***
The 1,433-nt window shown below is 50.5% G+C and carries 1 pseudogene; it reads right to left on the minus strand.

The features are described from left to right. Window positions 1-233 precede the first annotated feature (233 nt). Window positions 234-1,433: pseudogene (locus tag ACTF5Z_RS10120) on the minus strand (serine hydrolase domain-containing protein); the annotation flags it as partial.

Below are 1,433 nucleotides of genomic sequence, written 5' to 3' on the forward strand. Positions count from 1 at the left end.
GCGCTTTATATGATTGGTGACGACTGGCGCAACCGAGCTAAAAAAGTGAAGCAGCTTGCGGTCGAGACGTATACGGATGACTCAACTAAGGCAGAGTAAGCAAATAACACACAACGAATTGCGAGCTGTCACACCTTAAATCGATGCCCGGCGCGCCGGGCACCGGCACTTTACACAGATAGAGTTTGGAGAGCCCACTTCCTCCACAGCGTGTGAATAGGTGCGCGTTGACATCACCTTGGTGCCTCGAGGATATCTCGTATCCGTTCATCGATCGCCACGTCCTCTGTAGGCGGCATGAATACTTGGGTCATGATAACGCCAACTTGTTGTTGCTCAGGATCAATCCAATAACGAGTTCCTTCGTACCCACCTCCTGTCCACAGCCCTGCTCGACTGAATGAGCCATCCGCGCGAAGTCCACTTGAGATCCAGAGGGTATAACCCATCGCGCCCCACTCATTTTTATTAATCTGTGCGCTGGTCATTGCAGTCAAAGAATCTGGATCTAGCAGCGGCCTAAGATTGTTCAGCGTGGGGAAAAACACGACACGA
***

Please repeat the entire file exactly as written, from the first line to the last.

The 1,433-nt window shown below is 50.5% G+C and carries 1 pseudogene; it reads right to left on the minus strand.

The features are described from left to right. Window positions 1-233 precede the first annotated feature (233 nt). Window positions 234-1,433: pseudogene (locus tag ACTF5Z_RS10120) on the minus strand (serine hydrolase domain-containing protein); the annotation flags it as partial.

Below are 1,433 nucleotides of genomic sequence, written 5' to 3' on the forward strand. Positions count from 1 at the left end.
GCGCTTTATATGATTGGTGACGACTGGCGCAACCGAGCTAAAAAAGTGAAGCAGCTTGCGGTCGAGACGTATACGGATGACTCAACTAAGGCAGAGTAAGCAAATAACACACAACGAATTGCGAGCTGTCACACCTTAAATCGATGCCCGGCGCGCCGGGCACCGGCACTTTACACAGATAGAGTTTGGAGAGCCCACTTCCTCCACAGCGTGTGAATAGGTGCGCGTTGACATCACCTTGGTGCCTCGAGGATATCTCGTATCCGTTCATCGATCGCCACGTCCTCTGTAGGCGGCATGAATACTTGGGTCATGATAACGCCAACTTGTTGTTGCTCAGGATCAATCCAATAACGAGTTCCTTCGTACCCACCTCCTGTCCACAGCCCTGCTCGACTGAATGAGCCATCCGCGCGAAGTCCACTTGAGATCCAGAGGGTATAACCCATCGCGCCCCACTCATTTTTATTAATCTGTGCGCTGGTCATTGCAGTCAAAGAATCTGGATCTAGCAGCGGCCTAAGATTGTTCAGCGTGGGGAAAAACACGACACGA